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Re: Definitions of visvadevas & pracetas?
Date: Mon Nov 09 1998 - 07:52:53 PST

Dear Bhagavatas:

May I supplement (and NOT meant to supplant) the illuminating treatise of
Sreeman Sadagopan Swami on the subject?

Viswa-Devas, Viswe-Devas no doubt refers to "All the gods," They are a group
of indeterminate Gods In the Vedas, they form a class of nine or ten in
number. They are addressed in the Vedas as "preservers of men, bestowers of
rewards" Later, it came to be applied to a class of deities accepting
sacrificial offerings. There are several accounts of Viswedevas but they vary
both in number and names. While what Sri Sadagopan has mentioned is one such
list, another list found in Vishnu Purana runs like this:
1.Vasu 2. Satya 3. Kratu 4. Daksha 5. Kaala 6. Kaama 7. Dhriti 8. Kuru 
9. Pururavas and 10. Maadravas. In some accounts, two others are added viz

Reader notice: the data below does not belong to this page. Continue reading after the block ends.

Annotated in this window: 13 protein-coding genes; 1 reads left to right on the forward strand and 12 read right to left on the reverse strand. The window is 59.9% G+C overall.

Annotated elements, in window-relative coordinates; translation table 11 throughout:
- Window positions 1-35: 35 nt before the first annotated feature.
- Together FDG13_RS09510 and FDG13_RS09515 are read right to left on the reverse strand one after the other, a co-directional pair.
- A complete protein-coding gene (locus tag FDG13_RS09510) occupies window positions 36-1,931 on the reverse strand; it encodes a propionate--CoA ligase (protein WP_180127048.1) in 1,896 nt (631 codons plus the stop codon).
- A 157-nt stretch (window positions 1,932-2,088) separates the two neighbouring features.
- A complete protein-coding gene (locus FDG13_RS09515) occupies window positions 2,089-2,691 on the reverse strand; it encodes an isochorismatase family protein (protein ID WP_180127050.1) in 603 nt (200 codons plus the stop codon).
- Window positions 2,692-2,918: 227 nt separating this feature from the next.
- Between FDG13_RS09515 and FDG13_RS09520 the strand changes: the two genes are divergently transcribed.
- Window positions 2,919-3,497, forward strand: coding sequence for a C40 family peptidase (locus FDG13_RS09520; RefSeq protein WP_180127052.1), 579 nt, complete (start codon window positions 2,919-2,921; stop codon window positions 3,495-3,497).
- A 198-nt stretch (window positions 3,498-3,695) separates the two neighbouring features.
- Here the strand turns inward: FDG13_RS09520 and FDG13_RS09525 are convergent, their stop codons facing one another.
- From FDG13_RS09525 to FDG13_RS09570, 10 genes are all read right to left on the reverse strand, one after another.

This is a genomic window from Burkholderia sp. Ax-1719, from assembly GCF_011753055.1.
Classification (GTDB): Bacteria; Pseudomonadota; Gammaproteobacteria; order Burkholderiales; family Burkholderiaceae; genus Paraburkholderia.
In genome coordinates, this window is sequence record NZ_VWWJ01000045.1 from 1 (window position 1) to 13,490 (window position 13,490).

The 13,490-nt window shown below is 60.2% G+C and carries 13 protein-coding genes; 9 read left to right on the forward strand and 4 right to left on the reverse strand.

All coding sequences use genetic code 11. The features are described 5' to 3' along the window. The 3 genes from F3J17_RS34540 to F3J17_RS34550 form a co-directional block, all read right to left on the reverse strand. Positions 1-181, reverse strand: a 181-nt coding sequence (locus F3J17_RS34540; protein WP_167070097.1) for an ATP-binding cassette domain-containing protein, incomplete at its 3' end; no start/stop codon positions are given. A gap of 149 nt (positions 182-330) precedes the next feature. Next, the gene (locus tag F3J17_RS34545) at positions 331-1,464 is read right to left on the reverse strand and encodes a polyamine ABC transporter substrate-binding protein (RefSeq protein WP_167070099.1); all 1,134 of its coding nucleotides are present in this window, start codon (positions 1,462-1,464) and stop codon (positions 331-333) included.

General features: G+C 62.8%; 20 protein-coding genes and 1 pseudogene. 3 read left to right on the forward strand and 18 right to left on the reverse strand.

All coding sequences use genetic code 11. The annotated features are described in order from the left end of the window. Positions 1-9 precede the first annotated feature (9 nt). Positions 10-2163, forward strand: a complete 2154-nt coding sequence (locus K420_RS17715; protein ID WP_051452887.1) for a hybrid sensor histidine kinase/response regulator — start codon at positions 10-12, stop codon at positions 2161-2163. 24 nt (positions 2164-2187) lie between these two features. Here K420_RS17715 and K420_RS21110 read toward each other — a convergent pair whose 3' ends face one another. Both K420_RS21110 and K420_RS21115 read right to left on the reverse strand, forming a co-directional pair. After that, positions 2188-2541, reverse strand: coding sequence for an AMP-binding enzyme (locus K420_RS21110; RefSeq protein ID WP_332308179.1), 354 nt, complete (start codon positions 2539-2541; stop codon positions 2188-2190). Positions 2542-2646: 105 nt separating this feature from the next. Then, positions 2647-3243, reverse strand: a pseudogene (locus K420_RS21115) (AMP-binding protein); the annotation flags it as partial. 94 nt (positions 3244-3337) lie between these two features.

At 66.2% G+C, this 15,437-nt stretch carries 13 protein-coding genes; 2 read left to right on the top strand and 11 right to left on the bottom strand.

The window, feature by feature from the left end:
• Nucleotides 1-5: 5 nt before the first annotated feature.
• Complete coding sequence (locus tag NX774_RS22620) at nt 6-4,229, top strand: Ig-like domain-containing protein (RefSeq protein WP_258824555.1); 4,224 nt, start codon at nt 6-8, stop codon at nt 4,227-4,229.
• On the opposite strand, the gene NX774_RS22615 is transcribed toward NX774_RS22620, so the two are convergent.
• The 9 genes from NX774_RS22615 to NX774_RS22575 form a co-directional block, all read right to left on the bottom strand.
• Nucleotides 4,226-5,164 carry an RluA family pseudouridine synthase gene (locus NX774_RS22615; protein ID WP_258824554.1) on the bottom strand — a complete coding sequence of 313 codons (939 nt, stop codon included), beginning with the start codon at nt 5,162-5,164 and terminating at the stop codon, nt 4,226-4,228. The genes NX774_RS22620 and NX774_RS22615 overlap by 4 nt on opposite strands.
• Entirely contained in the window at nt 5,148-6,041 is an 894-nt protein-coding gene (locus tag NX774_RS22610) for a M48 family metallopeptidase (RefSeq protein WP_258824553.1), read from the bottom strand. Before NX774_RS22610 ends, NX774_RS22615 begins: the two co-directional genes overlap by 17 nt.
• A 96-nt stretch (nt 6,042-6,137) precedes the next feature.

Rochaka or Lochana and Dhuri or Dhwani.- vide Vishnu Purana Hall's Edition

The word means "awareness". According to some accounts there were ten
Prachetasas who were sons of "Praacheenabarhis" and great grandsons of
"Prithu." According to Vishnu Purana, they spent ten thousand years in the
great ocean meditating deeply on lord Vishnu and obtained from him the boon of
becoming the progenitors of mankind.  Prachetas was thus one of the

Vasus are a class of manes.They are usually referred to as Ashta (8) Vasus and
considered along with Ekadasa (11) Rudras and Dwadasa (12) Adityas (Sovereign
principles) considered to dwell in the Pitruloka. We offer Til and Water on
Amavasya and other Pitru days for our parents, grandparents and Great grand
parents represented respectively by Vasu, Rudra and Aditya. They were
considered in Vedic times as the personification of natural phenomena or
spheres of existence or dwellings 

According to Vishnu Puranam 1-15-111 they are 1. Aapa (water) 2. Dhruva (Pole
Star) 3. Soma (Moon) 4. Dharma (Sustenance) 5. Anila (Wind) 6. Anala (fire) 7.
Prathyusha (Dawn) and 8. Prabhaasa (Light). 

Mahabharata 1-66-19, however, lists them differently, substituting Dhara
(Flow) for Aapa, and Aha (day) for Dharma in the above list. They were
depicted as the attendants of Indra. According to Ramayana, they were children
of Aditi.
Anbil Ramaswamy